How to strike:

Long-range weapons would take precedence in this battle (i.e. mortars) because they can attack from much farther away.

From your description of what death means, it would seem that tanks become obsolete since the plastic they are made of is no stronger than the plastic of the army men.

I cannot completely answer since I am not sure of the strength of the army men's bullets, so I would appreciate you clarifying that.

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  • $\begingroup$ it could also be that the tanks can take much deeper distortions before "dying"...I'd imagine the bullets would also be plastic, so they would be quite ineffective against relatively thicker plastic armor. $\endgroup$ Oct 16 '20 at 19:53
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Use the calendar

The human occupants will generally be out of the house at some predictable times. Warfare is reserved for those times. As you've already said, they've already agreed that some times (such as night) are not acceptable for fighting, so they should be able to stretch to this.

Note that "immoral" doesn't necessarily mean "not done". Both sides should be guarding against assassinations, bombings and special-forces actions anyway. As we know from history (Dresden, Tokyo, Hiroshima, Nagasaki) the winner gets to write the rules on what was a war crime.

Dog deterrent

The loss of combatants as an Act of Dog is still going to be a problem. Most similar stories tend to allow the army men to stay mobile around pets though. Dogs are pretty easily spooked, although this will depend on the dog of course. The main thing is to hit the dog before it lunges, because dogs will tend to ignore injuries whilst they're fighting. Hit it while it's still thinking about whether to chase the army men, and it'll be much more likely to back off.

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There are two ways to handle the human's return. 1) take the battle where people can't see them. Does anyone really go in their attic except once in a blue moon? There are plenty of places the army men can fight without being observed by people.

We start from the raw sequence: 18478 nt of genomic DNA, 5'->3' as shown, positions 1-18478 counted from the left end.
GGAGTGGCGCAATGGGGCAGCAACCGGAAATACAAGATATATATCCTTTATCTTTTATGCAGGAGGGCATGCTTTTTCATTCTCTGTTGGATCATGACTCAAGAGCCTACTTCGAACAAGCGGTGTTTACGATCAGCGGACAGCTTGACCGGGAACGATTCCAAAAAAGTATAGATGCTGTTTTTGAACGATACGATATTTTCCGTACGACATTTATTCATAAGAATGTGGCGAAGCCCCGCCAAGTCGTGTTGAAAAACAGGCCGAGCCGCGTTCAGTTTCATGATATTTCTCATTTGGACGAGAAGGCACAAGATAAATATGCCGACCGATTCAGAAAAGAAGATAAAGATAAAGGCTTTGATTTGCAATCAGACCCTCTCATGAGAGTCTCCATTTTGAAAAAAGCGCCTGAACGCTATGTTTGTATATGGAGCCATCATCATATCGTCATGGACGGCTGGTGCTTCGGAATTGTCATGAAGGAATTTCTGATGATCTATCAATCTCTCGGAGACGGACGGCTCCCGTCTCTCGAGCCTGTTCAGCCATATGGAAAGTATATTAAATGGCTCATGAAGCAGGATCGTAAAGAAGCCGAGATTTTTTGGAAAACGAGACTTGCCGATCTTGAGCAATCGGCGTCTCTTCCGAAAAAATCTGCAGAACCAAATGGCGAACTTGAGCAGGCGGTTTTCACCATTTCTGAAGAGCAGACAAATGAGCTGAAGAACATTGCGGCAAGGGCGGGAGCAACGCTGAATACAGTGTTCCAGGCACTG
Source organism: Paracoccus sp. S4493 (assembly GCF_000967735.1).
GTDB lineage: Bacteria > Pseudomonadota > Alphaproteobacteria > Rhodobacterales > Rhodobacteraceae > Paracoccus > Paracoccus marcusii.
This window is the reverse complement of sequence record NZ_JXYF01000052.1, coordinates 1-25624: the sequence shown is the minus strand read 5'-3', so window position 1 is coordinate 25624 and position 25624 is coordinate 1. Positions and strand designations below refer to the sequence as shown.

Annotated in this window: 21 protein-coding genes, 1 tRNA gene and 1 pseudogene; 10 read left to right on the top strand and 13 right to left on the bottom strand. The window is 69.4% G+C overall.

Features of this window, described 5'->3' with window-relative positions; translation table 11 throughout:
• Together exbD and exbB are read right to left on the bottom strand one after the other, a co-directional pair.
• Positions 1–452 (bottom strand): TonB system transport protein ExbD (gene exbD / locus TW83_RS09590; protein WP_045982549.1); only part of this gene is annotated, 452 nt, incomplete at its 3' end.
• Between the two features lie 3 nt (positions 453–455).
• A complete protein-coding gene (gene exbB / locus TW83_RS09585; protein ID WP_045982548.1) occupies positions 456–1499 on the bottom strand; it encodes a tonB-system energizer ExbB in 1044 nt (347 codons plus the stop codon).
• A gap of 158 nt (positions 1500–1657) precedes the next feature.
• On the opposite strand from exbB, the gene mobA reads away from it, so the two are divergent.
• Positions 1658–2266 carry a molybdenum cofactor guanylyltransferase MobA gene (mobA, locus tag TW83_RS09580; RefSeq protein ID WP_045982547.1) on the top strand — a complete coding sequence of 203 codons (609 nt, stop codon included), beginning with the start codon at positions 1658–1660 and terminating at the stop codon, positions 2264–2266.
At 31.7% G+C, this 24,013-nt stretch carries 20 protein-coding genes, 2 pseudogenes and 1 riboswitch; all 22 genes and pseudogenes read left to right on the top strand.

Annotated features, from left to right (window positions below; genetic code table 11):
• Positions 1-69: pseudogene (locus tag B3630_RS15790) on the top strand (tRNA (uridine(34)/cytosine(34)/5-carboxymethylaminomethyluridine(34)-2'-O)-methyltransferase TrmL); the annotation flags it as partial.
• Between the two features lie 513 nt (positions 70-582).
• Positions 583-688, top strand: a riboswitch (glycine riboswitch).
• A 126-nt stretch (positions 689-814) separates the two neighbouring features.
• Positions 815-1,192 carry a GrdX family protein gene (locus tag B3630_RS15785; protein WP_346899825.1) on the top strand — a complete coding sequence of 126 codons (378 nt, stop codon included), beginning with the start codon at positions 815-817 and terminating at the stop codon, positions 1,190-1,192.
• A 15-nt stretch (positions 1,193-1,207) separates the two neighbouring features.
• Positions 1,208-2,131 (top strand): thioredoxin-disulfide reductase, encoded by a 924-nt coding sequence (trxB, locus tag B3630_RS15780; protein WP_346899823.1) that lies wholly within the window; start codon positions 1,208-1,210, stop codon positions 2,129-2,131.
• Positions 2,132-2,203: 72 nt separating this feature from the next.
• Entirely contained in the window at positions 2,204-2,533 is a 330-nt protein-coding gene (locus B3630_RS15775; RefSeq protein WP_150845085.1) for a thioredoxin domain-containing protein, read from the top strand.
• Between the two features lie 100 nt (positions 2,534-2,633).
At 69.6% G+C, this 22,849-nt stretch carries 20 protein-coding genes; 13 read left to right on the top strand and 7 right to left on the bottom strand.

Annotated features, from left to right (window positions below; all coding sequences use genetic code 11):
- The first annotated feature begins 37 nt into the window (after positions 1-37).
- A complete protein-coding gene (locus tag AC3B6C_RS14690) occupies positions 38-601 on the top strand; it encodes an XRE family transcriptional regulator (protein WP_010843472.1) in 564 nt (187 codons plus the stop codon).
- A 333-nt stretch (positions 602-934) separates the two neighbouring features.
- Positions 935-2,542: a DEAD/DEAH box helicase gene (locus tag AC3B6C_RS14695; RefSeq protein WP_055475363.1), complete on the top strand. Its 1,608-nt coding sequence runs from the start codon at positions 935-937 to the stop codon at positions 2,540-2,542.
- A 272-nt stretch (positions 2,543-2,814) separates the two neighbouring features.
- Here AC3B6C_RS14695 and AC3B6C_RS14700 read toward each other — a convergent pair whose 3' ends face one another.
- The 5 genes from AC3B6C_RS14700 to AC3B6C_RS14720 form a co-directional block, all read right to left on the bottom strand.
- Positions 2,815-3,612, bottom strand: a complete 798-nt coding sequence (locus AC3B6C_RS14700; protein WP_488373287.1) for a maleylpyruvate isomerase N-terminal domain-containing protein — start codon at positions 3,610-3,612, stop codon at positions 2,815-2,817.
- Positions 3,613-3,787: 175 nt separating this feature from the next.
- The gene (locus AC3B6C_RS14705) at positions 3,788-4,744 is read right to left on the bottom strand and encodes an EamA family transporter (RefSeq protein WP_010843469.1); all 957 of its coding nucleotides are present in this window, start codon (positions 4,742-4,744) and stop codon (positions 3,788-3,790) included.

And 2).....remove all humans. They should already be freaked out by the damage caused by the army men's unmitigated warfare to their furniture, flooring, wallpaper, etc. Considering these army men have the intelligence of regular human beings, they should be able to find an ingenious way to make those gosh-darned people flee. If you though your house was haunted by evil spirits, wouldn't you leave? I'm sure with enough effort, these army men can make it happen.

Actually, there is a third option, one even more terrifying (for the army men) than the opposing side. What if the humans know? You see, you said, "if a human sees them, they are frozen into a stance that they would be expected to be in"(italic added). But what if the human is in the know and expects them not frozen in place, but actually moving? Such an individual would have godlike power over the army men, due to their sheer strength, size, and respective ability to change the environment. If the plastic army men are alive, who's to say there's not some 'mysterious force' that renders plastic figurines alive once they've entered the home? In that case, the army men could be joined by dinosaurs, dragons, and any other living thing that may be replicated in plastic form!

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  • $\begingroup$ Good answer! Welcome to Worldbuilding SE! $\endgroup$
    – fartgeek
    Dec 8 '20 at 2:03
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If I was commanding one of the teams I would try to co-opt a human to fight on our side (like a proxy war) - before my opponents did the same.

This is a common strategy used in conflicts where one side (or both) are unable to prosecute the fight because of Political, Economic, Social, Technological, Legal or Environmental changes or pressures.